I arrived at Denver International Airport amid temperatures of 100 degrees and fires raging in the distance. The heavy haze from the smoky horror was left behind as my rental car climbed up the lovely highway to Evergreen site of the Oil Painters of America National Exhibition.
Evergreen Art Gallery hosted the show, which features some of the best work produced in North America this year, and did a lovely job hanging the hundreds of paintings. We had several M Gallery artists in the show and were exceptionally proud of their works.
The venue for the conference which features demonstrations and work shops was a funky Elks Club. The OPA organizers had to scramble apparently due to a last minute re-location caused by a gallery owner’s serious illness. Despite the awkwardness of the venue Quang Ho did a stellar job with his demonstration and the presentation on the Art Market by Joshua Rose was superb.
Charlie Bogusz (Fine Art Connoisseur VP Sales) and I shared a room at the Hidden Haven Lodge (complete with bears in the parking lot) and attended a fun reception at the show with Atlanta painter Bill Davidson, Minnesota painter Marc Hanson and friends followed by an outing to hear a great blues band Young Austin & No Difference http://youngaustinband.com/ at the Little Bear Saloon http://www.littlebearsaloon.com/. The band was so young I don’t believe the keyboard player has started to shave, but it was the best blues I have ever heard (complete with Dad on the drums) Wow. The altitude almost killed me. Oh my, don’t do the Little Bear the first day you leave sea level. Oof.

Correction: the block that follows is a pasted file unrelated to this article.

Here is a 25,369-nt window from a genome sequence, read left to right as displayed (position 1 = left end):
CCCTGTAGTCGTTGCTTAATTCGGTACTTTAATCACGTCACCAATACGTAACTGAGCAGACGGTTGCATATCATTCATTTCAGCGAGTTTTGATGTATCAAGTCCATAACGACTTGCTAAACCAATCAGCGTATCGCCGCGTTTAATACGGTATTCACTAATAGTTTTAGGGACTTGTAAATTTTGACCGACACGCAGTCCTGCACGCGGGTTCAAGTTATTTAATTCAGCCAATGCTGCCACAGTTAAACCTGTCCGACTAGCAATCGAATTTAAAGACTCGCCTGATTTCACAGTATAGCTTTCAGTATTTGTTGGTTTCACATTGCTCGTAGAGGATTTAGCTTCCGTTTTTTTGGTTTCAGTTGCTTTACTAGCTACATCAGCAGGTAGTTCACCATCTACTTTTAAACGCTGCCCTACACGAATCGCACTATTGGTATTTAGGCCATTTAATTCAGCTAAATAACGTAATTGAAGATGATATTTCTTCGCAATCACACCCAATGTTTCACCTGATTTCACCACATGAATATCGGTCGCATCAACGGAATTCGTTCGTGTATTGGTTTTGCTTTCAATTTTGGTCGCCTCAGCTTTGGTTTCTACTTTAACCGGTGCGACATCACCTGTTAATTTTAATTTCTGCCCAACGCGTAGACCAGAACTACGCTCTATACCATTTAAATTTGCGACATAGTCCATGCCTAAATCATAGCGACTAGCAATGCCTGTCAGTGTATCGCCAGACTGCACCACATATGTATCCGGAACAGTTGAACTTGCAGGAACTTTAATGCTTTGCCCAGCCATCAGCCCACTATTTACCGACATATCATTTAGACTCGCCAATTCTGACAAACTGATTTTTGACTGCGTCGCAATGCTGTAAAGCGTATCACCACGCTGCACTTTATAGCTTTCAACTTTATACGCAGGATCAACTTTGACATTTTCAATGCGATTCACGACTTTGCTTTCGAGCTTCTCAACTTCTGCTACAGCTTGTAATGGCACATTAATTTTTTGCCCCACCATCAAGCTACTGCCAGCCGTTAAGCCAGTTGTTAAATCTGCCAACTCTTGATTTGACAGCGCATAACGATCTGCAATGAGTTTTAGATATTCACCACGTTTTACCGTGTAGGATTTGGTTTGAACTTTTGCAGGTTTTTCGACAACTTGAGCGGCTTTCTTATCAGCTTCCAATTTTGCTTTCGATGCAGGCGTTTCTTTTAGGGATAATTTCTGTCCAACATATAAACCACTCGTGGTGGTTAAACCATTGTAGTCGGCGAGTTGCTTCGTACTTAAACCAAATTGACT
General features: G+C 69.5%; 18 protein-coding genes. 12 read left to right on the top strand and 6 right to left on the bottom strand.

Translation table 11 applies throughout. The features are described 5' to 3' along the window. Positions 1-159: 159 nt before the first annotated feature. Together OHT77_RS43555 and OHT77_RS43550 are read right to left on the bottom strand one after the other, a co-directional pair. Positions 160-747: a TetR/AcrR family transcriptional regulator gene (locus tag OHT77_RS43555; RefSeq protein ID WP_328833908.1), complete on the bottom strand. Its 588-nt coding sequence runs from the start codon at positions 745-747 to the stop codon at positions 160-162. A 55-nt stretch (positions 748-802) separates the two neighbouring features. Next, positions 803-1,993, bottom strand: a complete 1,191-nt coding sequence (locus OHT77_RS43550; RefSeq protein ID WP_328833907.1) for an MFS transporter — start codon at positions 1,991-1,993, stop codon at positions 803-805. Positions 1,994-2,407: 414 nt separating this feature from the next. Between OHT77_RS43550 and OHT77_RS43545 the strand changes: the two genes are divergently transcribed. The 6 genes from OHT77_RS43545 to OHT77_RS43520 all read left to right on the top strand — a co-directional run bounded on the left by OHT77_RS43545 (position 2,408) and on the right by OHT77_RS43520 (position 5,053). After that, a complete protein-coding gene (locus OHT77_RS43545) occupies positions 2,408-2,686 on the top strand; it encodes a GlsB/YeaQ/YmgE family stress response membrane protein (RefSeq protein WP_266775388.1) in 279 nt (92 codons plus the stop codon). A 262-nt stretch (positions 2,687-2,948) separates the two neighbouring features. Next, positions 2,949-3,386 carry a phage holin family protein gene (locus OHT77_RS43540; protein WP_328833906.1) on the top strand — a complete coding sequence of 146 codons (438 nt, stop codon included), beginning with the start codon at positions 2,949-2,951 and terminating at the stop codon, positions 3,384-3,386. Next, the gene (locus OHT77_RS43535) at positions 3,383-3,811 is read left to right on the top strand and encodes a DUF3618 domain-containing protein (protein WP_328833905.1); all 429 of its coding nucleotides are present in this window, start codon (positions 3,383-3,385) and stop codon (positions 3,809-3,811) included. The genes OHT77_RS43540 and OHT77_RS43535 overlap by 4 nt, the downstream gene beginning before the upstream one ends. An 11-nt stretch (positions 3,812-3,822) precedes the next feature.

As a part of the conference, we had a lovely dinner at Keys on the Green watching Elk meander through the golf course. I was able to connect with some of my favorite painters: Jeff Legg, Bryce Cameron Liston, Deborah Elmquist, Robert Spooner.
Sunday was a pleasant lunch at the Winery on the Creek with Joshua Rose (Editor American Art Collector) and Amy Gause (American Art Collector Advertising and Marketing Director) Talking about ways to promote Charleston as an art destination. The local Viognier was simply wonderful and the conversation exciting. Bear Creek babbled under our deck and we enjoyed Colorado at its best.
I managed to drive up Mount Evans (elevation 14,250 feet) and the road there is the highest paved road in North America. It goes all the way to the summit. I was shocked by the mountain bikers pedaling along, as I was so altitude sick I could hardly walk much less contemplate riding a bike! Egad! There were big horn and little prong sheep right near the road (very exciting!). You could see large fires burning in all four directions, horrific monsters visible from the mountain top. My friend Charlie’s home is near Fort Collins where one of the big fires still rage and I am still not sure how her home has fared. The drought conditions throughout the region made me appreciate our rainy summers back home.
After a quick tour of the Denverart scene (a vibrant bright spot) I headed back to sea level, ample rain + my beloved Charleston.